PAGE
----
NERMEEN SHAIKH: Well, over the weekend, President Obama spoke on CBS’s 60 Minutes and said the U.S. did not foresee the rise of the Islamic State. Let’s go to a clip.
PRESIDENT BARACK OBAMA: I think they underestimated what had been taking place in Syria. Essentially, what happened with ISIL was that you had al-Qaeda in Iraq, which was a vicious group, but our Marines were able to quash with the help of Sunni tribes. They went back underground. But over the past couple of years, during the chaos of the Syrian civil war, where essentially you have huge swaths of the country that are completely ungoverned, they were able to reconstitute themselves and take advantage of that chaos.
NERMEEN SHAIKH: Could you respond, Sinan Antoon? That was President Obama speaking to CBS over the weekend. Could you respond to what he said?
SINAN ANTOON: I mean, this is a very simplistic narrative about how—and the Marines were not able, actually, to quash al-Qaeda. That’s not the case. And I just have to say also again that al-Qaeda in Iraq is the product of the United States’ invasion of Iraq. We did not have al-Qaeda before. But so, he says the chaos because of the Syrian crisis. Well, precisely, what was the United States’ position or strategy during the Syrian crisis? And it’s not true. You know, there were so many voices and so many observers and critics pointing out that not doing anything, and that doesn’t mean military intervention, but that the situation in Syria was going to produce all of this chaos and this massive violence. So it’s not like we did not know of the dangers involved. And it’s amazing that after everything that has happened in this country, here we go again. It’s interesting. It’s the same scenario, in a way. It’s “Oh, well, intelligence failure, we underestimated, and we didn’t know.” I mean, this is quite, quite sad, actually, and it’s tragic.
NERMEEN SHAIKH: What do you think the main failures of U.S. policy with respect to Syria have been? What should they have done differently?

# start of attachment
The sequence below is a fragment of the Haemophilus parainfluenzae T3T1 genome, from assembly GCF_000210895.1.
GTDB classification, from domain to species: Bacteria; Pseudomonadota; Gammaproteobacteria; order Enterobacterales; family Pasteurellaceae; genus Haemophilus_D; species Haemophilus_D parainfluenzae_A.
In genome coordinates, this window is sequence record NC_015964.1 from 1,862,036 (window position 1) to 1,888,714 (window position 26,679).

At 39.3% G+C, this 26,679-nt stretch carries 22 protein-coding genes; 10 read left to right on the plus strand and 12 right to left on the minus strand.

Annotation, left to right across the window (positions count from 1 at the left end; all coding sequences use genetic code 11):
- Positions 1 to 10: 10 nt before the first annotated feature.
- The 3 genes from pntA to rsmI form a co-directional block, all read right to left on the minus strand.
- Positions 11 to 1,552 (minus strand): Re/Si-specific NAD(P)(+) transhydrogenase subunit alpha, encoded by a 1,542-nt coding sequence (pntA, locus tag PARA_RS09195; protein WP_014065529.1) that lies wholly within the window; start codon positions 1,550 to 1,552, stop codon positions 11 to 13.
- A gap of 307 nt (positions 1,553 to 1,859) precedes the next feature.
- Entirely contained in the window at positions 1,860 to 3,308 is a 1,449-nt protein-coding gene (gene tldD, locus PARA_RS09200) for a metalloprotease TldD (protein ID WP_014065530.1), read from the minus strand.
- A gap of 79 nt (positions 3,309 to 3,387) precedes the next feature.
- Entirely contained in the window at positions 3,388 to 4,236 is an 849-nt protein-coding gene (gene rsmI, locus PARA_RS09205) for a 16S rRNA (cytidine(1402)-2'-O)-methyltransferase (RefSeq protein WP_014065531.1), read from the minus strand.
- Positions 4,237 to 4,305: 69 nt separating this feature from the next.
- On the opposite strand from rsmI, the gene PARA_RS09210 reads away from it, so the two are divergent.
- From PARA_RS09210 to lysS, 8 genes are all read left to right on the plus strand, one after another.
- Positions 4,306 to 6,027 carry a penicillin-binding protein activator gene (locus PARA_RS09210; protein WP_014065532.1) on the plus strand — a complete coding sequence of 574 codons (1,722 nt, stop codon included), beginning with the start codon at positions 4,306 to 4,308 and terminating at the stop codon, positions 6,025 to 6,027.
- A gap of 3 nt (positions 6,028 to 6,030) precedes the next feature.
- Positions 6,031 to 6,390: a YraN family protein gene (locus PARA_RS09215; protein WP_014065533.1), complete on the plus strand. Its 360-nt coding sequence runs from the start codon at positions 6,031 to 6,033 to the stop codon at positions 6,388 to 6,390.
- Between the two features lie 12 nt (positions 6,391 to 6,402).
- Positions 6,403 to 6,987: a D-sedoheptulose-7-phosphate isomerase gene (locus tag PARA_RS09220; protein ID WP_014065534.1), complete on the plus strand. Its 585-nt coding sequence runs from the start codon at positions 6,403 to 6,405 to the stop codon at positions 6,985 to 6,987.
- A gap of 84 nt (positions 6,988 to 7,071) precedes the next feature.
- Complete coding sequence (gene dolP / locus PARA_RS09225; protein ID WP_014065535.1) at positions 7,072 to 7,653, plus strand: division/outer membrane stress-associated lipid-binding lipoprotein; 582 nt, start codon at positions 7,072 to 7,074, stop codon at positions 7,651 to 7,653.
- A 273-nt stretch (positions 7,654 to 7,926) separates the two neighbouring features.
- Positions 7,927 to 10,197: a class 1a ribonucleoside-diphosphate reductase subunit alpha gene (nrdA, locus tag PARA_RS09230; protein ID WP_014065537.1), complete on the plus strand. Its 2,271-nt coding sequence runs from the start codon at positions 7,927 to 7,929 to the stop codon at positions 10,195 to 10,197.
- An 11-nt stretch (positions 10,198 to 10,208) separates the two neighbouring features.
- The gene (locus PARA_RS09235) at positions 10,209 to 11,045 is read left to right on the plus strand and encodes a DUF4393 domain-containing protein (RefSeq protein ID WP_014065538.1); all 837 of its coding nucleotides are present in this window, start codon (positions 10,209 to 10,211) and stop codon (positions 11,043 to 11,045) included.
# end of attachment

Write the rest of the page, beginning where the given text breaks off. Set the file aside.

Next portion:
SINAN ANTOON: Well, they never really had a strategy. OK, so, you know, I’m not one for military intervention necessarily or bombing, but there was never really a strategy. And frankly, whether it’s Syria or Iraq, the United States’ allies, namely Saudi Arabia and Qatar and Turkey, are all responsible for fueling this and for—you know, Turkey for allowing all of these foreign fighters, terrorists, to go into Syria; and Saudi Arabia and Qatar for financing these groups and ISIS; and Saudi Arabia for shipping, amongst many other countries, so many of its young angry men, who become terrorists, to Iraq. I mean, that was happening all the way from 2003. And nothing was done really to—at least for Iraq, to make sure that the country’s borders are protected.
AMY GOODMAN: So explain the politics now of Saudi Arabia, Qatar, Jordan, UAE, Bahrain, all joining with the United States and now Britain. And can you respond to the Iraqi prime minister, the current one, Haider al-Abadi, saying he totally opposes Arab nations joining in airstrikes against Islamic State in Iraq?
SINAN ANTOON: Well, I think—I don’t know—he’s catering to his own constituents inside Iraq, because, frankly, I mean, again, there’s a paradox here. We know that Saudi Arabia and Qatar are financing and were supporting ISIS and all of these other factions in order, of course, to gain influence on the ground in Syria and Iraq. So now they are participating in a bombing campaign against these groups that they, we know, had financed. And, I mean, but once again, it’s this broad coalition that everyone is going in, because that’s—so, the war on terror also allows all of these regimes themselves to exploit the war on terror for their own, you know, internal agendas. But I would understand why Iraqis and the prime minister, you know, has problems with these countries coming in. And there’s the other issue of sovereignty. I mean, it’s terrible because the Iraqi state doesn’t have control over large swaths of the country, but it’s also, as one blogger said, that Iraqi airspace now is just open for bombing.
AMY GOODMAN: Is Iraq over as we know it?